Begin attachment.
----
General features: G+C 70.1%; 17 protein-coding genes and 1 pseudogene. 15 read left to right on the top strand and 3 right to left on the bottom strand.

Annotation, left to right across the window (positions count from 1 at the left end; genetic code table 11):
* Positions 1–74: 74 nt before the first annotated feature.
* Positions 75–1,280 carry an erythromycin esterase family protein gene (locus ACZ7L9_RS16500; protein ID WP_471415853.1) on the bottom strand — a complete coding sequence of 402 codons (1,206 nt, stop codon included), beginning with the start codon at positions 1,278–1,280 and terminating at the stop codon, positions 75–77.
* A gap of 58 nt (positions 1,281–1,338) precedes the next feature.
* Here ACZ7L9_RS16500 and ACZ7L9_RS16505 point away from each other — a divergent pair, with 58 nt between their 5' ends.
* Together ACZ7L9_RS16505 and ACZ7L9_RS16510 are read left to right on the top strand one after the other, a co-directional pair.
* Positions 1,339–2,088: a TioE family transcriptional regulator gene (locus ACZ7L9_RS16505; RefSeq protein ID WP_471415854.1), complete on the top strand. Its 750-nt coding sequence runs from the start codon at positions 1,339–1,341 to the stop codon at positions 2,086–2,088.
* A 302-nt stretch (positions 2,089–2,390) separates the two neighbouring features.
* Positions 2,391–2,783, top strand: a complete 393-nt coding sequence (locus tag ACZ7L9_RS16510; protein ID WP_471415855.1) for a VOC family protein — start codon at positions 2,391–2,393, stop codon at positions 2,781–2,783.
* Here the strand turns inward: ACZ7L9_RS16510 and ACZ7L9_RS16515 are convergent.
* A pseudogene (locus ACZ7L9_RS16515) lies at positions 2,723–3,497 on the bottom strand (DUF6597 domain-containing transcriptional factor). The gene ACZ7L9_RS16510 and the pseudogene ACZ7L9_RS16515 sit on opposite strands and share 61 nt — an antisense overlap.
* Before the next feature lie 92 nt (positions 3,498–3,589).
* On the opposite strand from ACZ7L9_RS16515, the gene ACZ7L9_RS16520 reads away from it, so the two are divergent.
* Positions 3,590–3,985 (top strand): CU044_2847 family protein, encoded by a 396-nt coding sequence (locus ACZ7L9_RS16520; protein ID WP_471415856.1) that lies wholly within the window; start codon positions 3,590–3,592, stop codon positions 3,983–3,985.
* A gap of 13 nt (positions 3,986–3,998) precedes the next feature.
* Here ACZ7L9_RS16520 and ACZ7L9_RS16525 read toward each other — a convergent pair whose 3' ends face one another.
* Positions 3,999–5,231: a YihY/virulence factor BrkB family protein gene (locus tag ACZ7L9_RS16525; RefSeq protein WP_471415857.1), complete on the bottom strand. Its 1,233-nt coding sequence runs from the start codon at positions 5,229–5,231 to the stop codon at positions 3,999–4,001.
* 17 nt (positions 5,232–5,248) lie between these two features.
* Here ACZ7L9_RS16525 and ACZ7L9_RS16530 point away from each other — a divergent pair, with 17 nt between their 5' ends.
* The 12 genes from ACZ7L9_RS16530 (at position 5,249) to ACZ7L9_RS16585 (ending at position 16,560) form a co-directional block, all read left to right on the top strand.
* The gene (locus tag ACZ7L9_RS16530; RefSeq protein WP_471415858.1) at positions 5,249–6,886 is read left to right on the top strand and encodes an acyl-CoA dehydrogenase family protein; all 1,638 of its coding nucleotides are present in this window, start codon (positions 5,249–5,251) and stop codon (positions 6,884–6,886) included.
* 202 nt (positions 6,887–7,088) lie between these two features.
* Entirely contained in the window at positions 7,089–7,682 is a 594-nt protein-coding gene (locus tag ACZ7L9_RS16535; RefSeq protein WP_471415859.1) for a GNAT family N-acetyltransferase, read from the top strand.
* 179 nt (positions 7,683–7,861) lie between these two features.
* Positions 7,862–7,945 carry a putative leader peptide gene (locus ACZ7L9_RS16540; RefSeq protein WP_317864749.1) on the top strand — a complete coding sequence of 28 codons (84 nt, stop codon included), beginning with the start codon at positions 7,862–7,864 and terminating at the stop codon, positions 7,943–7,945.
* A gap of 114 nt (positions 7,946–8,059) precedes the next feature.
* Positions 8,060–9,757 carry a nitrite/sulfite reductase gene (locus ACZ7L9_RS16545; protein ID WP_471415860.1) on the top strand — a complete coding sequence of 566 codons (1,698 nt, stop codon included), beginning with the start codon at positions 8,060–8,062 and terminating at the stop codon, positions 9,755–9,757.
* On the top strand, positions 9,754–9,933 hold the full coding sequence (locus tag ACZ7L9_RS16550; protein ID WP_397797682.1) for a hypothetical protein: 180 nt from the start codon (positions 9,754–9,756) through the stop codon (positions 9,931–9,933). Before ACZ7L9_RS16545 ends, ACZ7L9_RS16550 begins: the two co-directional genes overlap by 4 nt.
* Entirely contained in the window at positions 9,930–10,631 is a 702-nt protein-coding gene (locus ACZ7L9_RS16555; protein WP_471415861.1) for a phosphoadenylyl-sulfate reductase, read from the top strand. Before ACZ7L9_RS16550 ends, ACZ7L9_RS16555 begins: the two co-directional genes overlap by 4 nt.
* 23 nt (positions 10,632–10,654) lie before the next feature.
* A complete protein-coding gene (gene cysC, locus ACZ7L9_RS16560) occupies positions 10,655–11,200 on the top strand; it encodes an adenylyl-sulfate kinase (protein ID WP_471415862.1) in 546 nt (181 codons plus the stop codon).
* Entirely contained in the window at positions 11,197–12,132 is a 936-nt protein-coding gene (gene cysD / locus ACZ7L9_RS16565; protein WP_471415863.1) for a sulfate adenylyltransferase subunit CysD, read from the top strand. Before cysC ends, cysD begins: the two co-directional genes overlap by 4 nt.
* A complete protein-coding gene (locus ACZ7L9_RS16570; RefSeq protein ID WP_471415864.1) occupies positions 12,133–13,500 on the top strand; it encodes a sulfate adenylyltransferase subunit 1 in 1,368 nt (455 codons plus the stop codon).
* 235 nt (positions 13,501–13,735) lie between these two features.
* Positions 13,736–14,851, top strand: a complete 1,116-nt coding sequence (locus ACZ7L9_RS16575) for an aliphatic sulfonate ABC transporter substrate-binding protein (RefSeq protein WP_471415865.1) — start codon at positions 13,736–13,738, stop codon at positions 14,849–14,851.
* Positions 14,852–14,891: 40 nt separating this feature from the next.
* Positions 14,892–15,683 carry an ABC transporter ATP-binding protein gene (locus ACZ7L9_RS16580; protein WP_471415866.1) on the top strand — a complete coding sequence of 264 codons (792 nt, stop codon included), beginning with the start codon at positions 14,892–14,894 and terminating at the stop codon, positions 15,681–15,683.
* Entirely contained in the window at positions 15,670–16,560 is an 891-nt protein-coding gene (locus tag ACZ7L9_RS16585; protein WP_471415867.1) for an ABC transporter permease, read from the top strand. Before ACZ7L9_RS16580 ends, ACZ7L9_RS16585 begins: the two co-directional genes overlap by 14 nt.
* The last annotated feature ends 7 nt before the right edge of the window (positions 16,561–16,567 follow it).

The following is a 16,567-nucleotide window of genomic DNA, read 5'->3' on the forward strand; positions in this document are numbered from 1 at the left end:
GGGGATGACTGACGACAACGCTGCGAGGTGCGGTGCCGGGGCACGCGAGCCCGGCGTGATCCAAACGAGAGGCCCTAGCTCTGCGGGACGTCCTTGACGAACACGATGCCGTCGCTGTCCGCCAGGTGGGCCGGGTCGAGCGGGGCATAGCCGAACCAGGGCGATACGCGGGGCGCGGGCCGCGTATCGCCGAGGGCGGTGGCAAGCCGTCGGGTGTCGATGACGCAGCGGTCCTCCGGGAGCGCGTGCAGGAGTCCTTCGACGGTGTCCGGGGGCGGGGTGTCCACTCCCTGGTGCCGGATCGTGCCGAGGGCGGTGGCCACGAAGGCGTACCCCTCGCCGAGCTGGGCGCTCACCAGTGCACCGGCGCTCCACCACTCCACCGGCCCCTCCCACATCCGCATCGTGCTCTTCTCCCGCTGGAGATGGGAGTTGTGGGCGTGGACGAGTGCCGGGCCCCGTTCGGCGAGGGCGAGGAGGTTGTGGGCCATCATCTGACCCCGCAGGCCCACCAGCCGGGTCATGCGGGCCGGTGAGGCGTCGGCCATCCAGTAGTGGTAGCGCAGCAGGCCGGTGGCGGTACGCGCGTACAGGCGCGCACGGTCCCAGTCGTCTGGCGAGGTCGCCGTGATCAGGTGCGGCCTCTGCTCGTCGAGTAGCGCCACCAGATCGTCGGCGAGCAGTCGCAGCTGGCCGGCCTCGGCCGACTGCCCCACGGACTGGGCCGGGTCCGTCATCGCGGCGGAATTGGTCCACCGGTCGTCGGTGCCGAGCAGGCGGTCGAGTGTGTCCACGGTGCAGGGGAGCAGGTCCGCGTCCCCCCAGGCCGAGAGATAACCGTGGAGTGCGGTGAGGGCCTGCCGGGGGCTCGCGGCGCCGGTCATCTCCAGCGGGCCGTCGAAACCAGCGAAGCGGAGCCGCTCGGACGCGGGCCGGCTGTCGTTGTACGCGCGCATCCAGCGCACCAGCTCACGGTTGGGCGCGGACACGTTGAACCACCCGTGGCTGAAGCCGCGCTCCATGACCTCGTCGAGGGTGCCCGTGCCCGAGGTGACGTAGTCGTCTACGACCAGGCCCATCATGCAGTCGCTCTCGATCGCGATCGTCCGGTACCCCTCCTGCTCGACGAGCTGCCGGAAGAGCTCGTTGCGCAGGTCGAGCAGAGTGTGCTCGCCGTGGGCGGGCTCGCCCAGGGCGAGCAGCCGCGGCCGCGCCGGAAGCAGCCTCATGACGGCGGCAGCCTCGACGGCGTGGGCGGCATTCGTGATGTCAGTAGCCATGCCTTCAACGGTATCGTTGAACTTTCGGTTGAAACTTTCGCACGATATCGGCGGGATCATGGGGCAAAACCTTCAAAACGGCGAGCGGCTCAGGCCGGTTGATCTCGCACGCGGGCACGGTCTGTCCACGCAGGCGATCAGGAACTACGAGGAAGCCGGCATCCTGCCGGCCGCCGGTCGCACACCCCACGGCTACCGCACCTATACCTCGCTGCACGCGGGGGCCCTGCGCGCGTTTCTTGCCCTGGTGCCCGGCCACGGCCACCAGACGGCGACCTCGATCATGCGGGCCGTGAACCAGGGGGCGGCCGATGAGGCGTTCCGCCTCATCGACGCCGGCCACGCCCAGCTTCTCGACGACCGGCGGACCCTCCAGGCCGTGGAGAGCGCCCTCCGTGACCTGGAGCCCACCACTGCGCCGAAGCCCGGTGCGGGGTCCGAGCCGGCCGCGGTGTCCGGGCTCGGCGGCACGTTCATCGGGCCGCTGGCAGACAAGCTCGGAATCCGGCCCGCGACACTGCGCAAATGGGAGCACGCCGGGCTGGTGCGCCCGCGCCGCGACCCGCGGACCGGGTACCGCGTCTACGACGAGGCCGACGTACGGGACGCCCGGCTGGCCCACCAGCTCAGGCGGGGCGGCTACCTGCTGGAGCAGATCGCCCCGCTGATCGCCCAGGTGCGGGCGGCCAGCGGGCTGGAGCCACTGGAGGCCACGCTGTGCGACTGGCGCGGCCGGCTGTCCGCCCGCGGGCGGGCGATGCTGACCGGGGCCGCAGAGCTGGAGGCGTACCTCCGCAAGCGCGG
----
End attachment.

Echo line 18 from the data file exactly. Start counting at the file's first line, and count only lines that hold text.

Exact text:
* Positions 3,999–5,231: a YihY/virulence factor BrkB family protein gene (locus tag ACZ7L9_RS16525; RefSeq protein WP_471415857.1), complete on the bottom strand. Its 1,233-nt coding sequence runs from the start codon at positions 5,229–5,231 to the stop codon at positions 3,999–4,001.